Early Signs of Autism: Recognizing the Building Blocks of ASD

Discover the transformative impact of early diagnosis in Autism Spectrum Disorder (ASD).


Dr. Channabasayya S Hiremath

5/18/20231 min read

By recognizing these early building blocks of ASD, we can pave the way for early intervention and support, leading to improved outcomes and a brighter future for individuals on the autism spectrum. Join us as we explore the key early signs and empower you with the knowledge to make a positive difference in the lives of children with ASD.

  1. Social Interaction:

  • Limited eye contact or lack of interest in engaging with others.

  • Difficulty understanding and responding to social cues, such as smiles or gestures.

  • Minimal or atypical engagement in pretend play or imaginative activities.

  1. Communication:

  • Delayed or absent speech and language development.

  • Repetitive or unusual use of language, such as repeating phrases or echolalia.

  • Difficulty initiating or sustaining conversations with others.

  1. Behavioral Patterns:

  • Repetitive movements or behaviors, such as hand flapping or rocking.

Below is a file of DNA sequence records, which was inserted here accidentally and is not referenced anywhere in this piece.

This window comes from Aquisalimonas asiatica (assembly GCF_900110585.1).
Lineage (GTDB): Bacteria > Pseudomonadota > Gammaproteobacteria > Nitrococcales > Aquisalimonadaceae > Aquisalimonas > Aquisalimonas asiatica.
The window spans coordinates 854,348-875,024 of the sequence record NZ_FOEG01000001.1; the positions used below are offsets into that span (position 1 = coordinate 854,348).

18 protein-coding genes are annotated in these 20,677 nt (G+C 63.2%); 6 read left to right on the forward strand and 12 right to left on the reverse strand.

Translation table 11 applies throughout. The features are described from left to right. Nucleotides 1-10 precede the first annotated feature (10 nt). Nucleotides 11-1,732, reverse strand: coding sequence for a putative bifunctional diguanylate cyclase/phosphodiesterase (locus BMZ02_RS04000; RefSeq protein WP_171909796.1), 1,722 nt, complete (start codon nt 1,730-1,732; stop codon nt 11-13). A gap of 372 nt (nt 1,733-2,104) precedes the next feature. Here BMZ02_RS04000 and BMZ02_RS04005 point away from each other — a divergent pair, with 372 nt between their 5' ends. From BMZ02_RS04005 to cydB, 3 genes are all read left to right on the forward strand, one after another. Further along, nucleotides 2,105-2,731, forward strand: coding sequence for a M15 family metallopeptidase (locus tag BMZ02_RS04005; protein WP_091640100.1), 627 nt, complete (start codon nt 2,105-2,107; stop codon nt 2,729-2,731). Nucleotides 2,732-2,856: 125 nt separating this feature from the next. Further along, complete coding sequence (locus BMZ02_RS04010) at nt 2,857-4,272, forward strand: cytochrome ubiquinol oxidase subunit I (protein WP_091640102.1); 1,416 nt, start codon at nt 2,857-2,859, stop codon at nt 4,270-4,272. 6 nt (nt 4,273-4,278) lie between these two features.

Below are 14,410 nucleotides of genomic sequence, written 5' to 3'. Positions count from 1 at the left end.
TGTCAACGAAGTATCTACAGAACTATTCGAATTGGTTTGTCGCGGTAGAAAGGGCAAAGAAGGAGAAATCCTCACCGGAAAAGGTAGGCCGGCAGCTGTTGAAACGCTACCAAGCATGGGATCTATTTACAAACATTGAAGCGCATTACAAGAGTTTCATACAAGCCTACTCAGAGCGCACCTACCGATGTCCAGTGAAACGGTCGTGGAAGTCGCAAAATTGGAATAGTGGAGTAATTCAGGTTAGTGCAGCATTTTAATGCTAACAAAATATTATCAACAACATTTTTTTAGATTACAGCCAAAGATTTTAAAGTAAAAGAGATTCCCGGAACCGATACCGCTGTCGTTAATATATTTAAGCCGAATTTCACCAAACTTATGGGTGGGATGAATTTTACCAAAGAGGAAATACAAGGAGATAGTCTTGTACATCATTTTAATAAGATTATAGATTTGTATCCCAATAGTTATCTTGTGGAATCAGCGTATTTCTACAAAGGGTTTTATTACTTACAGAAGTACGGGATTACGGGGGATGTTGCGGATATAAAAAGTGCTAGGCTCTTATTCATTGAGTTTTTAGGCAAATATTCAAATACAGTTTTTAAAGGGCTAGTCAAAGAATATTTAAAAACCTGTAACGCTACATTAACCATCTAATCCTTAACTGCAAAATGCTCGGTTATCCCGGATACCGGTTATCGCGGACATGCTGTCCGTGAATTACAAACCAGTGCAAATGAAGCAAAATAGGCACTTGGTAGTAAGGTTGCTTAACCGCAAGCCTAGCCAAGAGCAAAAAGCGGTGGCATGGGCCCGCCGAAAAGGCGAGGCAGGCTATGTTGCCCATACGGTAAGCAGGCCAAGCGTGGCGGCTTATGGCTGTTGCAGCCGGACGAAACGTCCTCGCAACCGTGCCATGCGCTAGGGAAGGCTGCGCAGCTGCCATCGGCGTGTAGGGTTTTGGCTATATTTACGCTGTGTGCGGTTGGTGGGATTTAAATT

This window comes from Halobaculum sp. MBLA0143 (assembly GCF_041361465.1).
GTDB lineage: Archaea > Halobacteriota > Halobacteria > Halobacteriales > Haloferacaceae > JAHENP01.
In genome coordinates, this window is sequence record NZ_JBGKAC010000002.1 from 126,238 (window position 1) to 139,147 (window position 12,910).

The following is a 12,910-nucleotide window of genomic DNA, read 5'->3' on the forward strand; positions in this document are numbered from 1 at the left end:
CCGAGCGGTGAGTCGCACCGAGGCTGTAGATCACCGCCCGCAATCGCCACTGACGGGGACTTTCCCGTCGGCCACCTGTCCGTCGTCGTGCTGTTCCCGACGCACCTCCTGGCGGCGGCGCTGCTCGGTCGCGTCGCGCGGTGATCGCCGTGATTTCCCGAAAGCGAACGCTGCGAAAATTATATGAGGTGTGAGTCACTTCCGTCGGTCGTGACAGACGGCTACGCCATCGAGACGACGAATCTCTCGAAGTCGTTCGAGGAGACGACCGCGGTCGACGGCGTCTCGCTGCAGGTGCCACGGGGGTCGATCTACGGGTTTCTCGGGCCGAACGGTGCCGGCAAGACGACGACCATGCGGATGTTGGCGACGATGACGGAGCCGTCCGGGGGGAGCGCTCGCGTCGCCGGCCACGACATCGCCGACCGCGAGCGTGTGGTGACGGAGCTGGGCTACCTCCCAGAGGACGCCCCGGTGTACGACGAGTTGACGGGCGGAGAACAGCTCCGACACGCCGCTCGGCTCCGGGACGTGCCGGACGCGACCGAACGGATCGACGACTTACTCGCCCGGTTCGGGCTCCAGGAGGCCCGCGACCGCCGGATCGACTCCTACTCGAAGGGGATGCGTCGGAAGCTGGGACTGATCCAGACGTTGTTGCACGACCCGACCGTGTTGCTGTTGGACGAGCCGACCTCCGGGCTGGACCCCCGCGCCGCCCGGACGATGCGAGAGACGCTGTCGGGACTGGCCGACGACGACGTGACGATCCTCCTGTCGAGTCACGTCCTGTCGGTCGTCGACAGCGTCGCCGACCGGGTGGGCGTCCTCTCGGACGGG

• Resistance to changes in routines or insistence on sameness.

  • Fixation or intense interest in specific objects, topics, or patterns.

  1. Sensory Sensitivities:

  • Over- or under-sensitivity to sensory stimuli, such as sounds, textures, or lights.

  • Reacting strongly to certain smells, tastes, or tactile sensations.

  • Seeking specific sensory input, such as spinning or seeking deep pressure.

  1. Motor Skills:

  • Delayed or atypical motor skills, such as crawling, walking, or running.

  • Unusual gait or coordination difficulties.

  • Difficulty with fine motor tasks, such as holding utensils or writing.

It's important to note that these signs may vary in severity and may not be present in every individual with autism. If you notice any of these early signs in your child, it's recommended to consult with a healthcare professional for a comprehensive evaluation and diagnosis. Early identification and intervention can make a significant difference in supporting the development and well-being of individuals with Autism Spectrum Disorder.


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